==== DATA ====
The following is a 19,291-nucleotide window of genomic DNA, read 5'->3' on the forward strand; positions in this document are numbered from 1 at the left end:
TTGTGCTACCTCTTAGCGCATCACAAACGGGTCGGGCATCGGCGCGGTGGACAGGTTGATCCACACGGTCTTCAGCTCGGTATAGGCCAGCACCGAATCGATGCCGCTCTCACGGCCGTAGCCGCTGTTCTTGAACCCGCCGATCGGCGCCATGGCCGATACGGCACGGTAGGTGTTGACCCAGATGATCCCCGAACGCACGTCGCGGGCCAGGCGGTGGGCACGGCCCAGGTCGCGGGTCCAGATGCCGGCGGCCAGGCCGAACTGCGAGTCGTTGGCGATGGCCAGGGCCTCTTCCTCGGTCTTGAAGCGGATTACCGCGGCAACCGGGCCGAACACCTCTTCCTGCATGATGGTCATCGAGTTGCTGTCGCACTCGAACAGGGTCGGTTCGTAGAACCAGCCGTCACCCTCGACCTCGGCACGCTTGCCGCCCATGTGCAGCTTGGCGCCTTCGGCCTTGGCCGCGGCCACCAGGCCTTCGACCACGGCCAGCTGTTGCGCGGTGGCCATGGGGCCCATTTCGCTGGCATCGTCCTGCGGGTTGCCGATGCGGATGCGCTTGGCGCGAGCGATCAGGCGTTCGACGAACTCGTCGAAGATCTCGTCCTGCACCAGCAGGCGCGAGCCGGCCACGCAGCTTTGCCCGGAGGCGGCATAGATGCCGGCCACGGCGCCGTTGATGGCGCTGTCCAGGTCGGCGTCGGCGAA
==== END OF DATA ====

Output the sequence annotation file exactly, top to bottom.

The following is a 19,291-nucleotide window of genomic DNA, read 5'->3' on the forward strand; positions in this document are numbered from 1 at the left end:
TTGTGCTACCTCTTAGCGCATCACAAACGGGTCGGGCATCGGCGCGGTGGACAGGTTGATCCACACGGTCTTCAGCTCGGTATAGGCCAGCACCGAATCGATGCCGCTCTCACGGCCGTAGCCGCTGTTCTTGAACCCGCCGATCGGCGCCATGGCCGATACGGCACGGTAGGTGTTGACCCAGATGATCCCCGAACGCACGTCGCGGGCCAGGCGGTGGGCACGGCCCAGGTCGCGGGTCCAGATGCCGGCGGCCAGGCCGAACTGCGAGTCGTTGGCGATGGCCAGGGCCTCTTCCTCGGTCTTGAAGCGGATTACCGCGGCAACCGGGCCGAACACCTCTTCCTGCATGATGGTCATCGAGTTGCTGTCGCACTCGAACAGGGTCGGTTCGTAGAACCAGCCGTCACCCTCGACCTCGGCACGCTTGCCGCCCATGTGCAGCTTGGCGCCTTCGGCCTTGGCCGCGGCCACCAGGCCTTCGACCACGGCCAGCTGTTGCGCGGTGGCCATGGGGCCCATTTCGCTGGCATCGTCCTGCGGGTTGCCGATGCGGATGCGCTTGGCGCGAGCGATCAGGCGTTCGACGAACTCGTCGAAGATCTCGTCCTGCACCAGCAGGCGCGAGCCGGCCACGCAGCTTTGCCCGGAGGCGGCATAGATGCCGGCCACGGCGCCGTTGATGGCGCTGTCCAGGTCGGCGTCGGCGAA